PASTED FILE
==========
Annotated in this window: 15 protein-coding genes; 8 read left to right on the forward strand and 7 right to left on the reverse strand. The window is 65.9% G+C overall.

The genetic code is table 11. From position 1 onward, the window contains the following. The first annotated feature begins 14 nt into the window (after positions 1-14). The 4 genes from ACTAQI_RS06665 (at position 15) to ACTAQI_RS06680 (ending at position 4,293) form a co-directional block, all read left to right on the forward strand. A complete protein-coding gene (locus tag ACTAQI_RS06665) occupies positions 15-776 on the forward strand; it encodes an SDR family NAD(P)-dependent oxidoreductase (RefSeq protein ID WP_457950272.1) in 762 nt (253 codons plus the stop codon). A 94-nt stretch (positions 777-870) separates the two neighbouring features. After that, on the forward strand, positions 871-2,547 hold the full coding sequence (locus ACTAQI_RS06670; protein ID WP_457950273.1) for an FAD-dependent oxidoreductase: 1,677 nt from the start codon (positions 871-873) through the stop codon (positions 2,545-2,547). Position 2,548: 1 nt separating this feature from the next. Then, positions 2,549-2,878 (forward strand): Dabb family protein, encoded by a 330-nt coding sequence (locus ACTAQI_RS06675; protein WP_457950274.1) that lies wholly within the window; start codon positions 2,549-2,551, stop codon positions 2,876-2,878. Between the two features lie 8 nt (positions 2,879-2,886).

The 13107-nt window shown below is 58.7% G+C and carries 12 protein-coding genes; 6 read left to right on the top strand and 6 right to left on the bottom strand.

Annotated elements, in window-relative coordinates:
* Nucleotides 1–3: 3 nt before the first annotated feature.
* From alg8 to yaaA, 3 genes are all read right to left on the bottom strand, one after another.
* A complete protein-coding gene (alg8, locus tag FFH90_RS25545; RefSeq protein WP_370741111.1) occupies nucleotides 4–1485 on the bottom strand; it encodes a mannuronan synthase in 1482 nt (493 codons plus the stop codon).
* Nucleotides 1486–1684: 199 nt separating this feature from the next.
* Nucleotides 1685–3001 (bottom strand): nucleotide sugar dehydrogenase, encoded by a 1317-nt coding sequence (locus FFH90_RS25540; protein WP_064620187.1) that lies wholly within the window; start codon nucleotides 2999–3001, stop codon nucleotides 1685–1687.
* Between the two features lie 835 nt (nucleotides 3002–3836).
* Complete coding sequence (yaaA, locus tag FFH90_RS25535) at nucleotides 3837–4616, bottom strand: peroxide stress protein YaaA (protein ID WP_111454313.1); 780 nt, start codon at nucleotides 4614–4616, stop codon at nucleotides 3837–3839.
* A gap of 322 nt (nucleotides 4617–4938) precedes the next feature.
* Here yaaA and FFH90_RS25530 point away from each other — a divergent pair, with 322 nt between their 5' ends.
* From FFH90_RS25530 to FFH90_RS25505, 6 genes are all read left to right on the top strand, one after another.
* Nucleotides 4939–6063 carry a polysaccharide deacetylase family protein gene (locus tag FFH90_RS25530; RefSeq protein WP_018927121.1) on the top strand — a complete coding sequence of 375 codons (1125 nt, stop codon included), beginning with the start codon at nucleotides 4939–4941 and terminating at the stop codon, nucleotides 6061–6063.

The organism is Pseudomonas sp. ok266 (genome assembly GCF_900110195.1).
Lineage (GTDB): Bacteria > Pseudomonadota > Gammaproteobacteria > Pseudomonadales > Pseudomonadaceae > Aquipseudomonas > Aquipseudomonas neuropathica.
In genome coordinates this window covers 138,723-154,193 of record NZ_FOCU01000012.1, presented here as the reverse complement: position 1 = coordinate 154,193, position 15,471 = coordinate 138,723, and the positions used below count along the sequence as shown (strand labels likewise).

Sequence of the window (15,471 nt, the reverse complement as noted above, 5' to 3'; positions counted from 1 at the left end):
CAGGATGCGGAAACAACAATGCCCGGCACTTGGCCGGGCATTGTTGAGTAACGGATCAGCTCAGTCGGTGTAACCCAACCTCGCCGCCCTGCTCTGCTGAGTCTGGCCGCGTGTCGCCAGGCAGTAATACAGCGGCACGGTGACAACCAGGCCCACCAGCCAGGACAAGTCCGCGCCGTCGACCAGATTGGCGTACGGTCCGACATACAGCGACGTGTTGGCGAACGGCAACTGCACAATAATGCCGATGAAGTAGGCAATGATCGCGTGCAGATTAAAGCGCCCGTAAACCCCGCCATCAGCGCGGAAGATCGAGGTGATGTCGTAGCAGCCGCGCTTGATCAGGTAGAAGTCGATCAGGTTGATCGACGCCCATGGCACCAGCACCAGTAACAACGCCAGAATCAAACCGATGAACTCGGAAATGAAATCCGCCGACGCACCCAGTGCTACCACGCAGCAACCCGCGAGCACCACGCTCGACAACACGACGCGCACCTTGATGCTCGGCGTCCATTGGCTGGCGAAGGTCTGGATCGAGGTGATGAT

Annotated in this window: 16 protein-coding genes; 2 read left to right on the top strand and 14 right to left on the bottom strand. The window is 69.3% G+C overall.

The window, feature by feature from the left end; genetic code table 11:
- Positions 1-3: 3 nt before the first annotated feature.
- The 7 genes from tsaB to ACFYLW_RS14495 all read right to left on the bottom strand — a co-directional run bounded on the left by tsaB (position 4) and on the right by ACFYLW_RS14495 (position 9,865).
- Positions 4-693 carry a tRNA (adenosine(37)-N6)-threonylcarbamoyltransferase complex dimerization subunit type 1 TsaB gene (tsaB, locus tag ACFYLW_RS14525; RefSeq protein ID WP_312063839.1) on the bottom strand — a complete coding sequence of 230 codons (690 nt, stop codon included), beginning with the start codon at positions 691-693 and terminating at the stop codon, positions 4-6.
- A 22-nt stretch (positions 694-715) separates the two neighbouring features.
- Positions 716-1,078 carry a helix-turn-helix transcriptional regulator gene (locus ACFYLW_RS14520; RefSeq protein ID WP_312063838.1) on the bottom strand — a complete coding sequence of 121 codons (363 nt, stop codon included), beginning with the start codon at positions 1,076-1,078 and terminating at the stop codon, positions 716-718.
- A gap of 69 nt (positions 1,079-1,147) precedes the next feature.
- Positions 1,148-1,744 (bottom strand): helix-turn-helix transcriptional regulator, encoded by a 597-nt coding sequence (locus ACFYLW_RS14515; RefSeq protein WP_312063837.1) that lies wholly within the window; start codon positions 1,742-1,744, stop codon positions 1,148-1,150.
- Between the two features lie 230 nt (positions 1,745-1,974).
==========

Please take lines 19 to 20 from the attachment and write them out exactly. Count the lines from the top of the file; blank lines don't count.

Sequence of the window (15,471 nt, the reverse complement as noted above, 5' to 3'; positions counted from 1 at the left end):
CAGGATGCGGAAACAACAATGCCCGGCACTTGGCCGGGCATTGTTGAGTAACGGATCAGCTCAGTCGGTGTAACCCAACCTCGCCGCCCTGCTCTGCTGAGTCTGGCCGCGTGTCGCCAGGCAGTAATACAGCGGCACGGTGACAACCAGGCCCACCAGCCAGGACAAGTCCGCGCCGTCGACCAGATTGGCGTACGGTCCGACATACAGCGACGTGTTGGCGAACGGCAACTGCACAATAATGCCGATGAAGTAGGCAATGATCGCGTGCAGATTAAAGCGCCCGTAAACCCCGCCATCAGCGCGGAAGATCGAGGTGATGTCGTAGCAGCCGCGCTTGATCAGGTAGAAGTCGATCAGGTTGATCGACGCCCATGGCACCAGCACCAGTAACAACGCCAGAATCAAACCGATGAACTCGGAAATGAAATCCGCCGACGCACCCAGTGCTACCACGCAGCAACCCGCGAGCACCACGCTCGACAACACGACGCGCACCTTGATGCTCGGCGTCCATTGGCTGGCGAAGGTCTGGATCGAGGTGATGAT